It was a view that sprang to mind when I watched the Budget last week. There was a touch of the croupier about the Chancellor as he laid out his cards at the Despatch Box and placed the Government’s big bet on tech.
If that bet is successful, it could play a major part in addressing the productivity gap that has dampened the great economic expectations many have had of the UK in recent years.
Philip Hammond made the point that the UK needs to be at the forefront of the technological revolution – and few could disagree with that. The reason is, transformation is not some far away dream: we’re living with it right now. Not only in our day-to-day lives but also in the businesses that we are seeing created.
I remember his predecessor George Osborne publicising the prediction that two thirds of the businesses that make up the S&P 500 in ten years’ time will be companies that don’t exist today.
A couple of years later we now see the truth in the prediction – with the rapid climb of fast-growth tech firms.
Take the Alternative Investment Market, whose membership has been transformed in recent times by exactly these sorts of businesses. Alongside WANdisco sits pioneers like CityFibre and Boohoo.
Expect these to be joined by many more: virtual reality, artificial intelligence and cyber security firms to name but a few. It’s no surprise that 76 per cent of capital raised on European growth markets during 2014-16 was on AIM. Perhaps policymakers are beginning to understand just how deep the changes are to Britain’s stock of companies.
A new landscape is being shaped as older and more traditional companies make way. It’s a point highlighted by the fact that only 30 of the original FTSE 100 companies made it to the Index’s 30th birthday in 2014.
Capital follows ideas, and capital is following tech. The UK is match fit: the Government used the Budget to announce a £2.5bn investment fund to finance growth in innovative businesses and a further £500m to bolster tech firms and infrastructure projects.
There’s something else that this new wave of firms has and that is ambition. I chaired the launch of Ambition Nation in Manchester last week on the very subject.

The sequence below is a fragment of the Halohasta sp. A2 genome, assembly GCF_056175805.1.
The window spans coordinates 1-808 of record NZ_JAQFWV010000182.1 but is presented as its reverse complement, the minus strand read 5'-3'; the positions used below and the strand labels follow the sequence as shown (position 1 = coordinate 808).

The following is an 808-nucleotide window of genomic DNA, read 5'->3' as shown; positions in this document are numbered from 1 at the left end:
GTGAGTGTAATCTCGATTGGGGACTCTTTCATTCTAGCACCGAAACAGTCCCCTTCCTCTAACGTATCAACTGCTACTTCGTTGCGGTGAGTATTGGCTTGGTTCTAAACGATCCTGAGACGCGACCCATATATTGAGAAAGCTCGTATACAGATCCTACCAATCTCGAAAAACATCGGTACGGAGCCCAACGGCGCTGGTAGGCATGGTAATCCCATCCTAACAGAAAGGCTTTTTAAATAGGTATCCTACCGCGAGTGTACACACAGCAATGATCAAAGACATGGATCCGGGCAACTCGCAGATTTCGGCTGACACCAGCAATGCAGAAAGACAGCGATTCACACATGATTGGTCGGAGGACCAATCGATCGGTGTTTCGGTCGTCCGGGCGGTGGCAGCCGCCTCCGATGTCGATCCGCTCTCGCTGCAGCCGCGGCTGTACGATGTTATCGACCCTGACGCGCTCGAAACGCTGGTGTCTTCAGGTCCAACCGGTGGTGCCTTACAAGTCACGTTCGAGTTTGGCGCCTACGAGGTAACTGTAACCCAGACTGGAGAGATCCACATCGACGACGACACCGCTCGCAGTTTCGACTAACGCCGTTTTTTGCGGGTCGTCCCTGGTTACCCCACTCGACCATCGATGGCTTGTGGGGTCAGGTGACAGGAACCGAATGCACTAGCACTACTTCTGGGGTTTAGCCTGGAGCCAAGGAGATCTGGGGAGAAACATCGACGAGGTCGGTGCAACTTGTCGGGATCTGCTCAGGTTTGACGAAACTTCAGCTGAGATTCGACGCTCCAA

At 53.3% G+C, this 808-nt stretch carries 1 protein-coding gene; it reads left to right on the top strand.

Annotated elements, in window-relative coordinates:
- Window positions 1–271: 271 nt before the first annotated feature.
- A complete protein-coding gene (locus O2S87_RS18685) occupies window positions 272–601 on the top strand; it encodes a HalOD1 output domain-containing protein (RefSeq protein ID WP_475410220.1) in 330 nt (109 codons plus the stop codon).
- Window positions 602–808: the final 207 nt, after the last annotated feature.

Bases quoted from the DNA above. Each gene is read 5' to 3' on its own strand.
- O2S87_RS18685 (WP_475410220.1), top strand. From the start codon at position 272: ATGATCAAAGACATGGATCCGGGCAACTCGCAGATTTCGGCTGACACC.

The event was pulled together by FinnCap, the No.1 AIM broker and top-five adviser on London Stock Exchange. The room was packed with technology firms that are growing fast and the audience was packed with the financiers looking to back them.
Many of these young, dynamic firms are driving industries on which the future national economy will thrive – and it’s all part of the big bet that the UK economy can be rebooted. These businesses are at the vanguard of how Britain’s modern stock of firms will play a crucial role in bridging the productivity gap through smart technology and innovations.
That requires the right mindset. BGF Ventures Partner Simon Calver made the point that “If any company thinks it is old world, then the chances are it will be dead in five years.”
There is no going back. Change is the new normal. And that is why the Chancellor’s bet was the right one to place.
Michael Hayman, MBE, is co-founder of Seven Hills, co-founder of StartUp Britain and co-author of “Mission: How the best in business break through”.
He is a board member of Creative Sheffield, which focuses on enterprise, investment and the economy.
He also co-founded StartUp Britain, the national campaign for early stage firms launched by former Prime Minister, David Cameron, and fully supported by HM Government.
Campaigns firm Seven Hills has been recognised by the communications industry monitor The Holmes Report as one of the Top 10 Global Fast Movers. The firm is a Santander Breakthrough 50 winner.